Valley needs help: VU

LESS than 100 days from the Federal Government’s carbon tax introduction, a university study has found the government has exaggerated the Latrobe Valley’s ability to cope with the impact of the tax.

According to an independent report recently released by Victoria University, modelling used by the government makes “optimistic assumptions about population and economic growth rates” for the region.

The modelling assumed a healthy rate of economic growth and failed to consider the impact of a carbon price if an economy was in recession or faced declining employment opportunities, the report said.

The report warned, with circumstances set to be more problematic than the government had anticipated the Valley’s already significant disadvantage would be compounded by the carbon tax unless both the federal and state governments seriously invested in the region’s future.

According to report recommendation, a best-case scenario for the Valley would be achieved if the governments maintained the region as a centre of energy production and expertise.

The report delivered to Regional Development Victoria, said investment in energy research and development, technologies and plant and equipment would be “one of the driving forces of growth” over the next few decades.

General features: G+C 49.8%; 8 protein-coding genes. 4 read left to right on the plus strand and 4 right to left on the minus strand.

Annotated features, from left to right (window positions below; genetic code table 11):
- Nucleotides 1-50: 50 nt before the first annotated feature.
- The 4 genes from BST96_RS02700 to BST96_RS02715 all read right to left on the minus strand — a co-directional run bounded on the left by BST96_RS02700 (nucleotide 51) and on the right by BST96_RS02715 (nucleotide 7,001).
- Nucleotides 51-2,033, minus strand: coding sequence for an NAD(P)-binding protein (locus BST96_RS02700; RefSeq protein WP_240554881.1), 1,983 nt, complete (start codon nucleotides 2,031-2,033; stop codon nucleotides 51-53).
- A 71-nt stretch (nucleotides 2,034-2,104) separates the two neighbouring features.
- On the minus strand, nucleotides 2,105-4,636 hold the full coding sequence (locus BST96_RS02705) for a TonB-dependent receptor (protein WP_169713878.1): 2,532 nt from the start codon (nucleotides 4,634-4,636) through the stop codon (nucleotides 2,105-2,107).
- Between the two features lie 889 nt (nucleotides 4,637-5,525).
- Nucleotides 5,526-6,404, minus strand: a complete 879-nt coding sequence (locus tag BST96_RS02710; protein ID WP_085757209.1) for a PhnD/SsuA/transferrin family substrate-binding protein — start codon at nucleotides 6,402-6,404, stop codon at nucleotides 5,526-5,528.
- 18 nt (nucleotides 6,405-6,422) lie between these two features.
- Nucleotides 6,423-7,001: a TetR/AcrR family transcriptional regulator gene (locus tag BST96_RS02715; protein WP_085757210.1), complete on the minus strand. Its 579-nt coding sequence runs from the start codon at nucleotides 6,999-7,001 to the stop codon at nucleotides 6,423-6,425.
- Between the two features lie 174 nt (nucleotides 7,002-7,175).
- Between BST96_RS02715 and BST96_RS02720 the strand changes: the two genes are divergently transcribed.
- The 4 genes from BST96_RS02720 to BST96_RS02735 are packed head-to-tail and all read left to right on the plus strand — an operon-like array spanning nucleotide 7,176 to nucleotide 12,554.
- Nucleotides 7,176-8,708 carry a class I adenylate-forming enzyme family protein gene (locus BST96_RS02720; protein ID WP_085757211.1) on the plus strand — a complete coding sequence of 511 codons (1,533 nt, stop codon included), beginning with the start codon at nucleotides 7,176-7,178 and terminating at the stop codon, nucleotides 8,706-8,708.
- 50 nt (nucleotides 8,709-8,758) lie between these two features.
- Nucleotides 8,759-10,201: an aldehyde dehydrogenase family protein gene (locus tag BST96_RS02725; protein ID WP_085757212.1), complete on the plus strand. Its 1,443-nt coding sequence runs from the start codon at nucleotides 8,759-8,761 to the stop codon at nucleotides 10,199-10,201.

It said both governments should look to build on the Valley’s “powerful base” of experience.

The report emphasised market forces should not be allowed to “destroy the Valley’s economic base and community viability” given the risk of leaving low-carbon transition to market forces was “too high”, .

It argued against government claims the private sector should drive key future investment in the region, and instead recommended strategic interventions.

To that end, the report described carbon tax structural adjustment monies set aside by the Federal Government, to be spread across affected regions including the Valley, as “modest”.

The report recommends a significant degree of government intervention in the Valley to avoid seeing its already depressed conditions worsen.

Aside from government strategies to build on electricity-related industries in the region, it recommended upgrading the Latrobe Valley airport, improving telecommunications, improving rail links and road networks, building on-the-ground research and development and intervening at a primary and secondary school level to improve the areas’s low year 12 ENTER scores.

Multiple challenges already faced the Valley, according to the report.

It detailed high unemployment rates,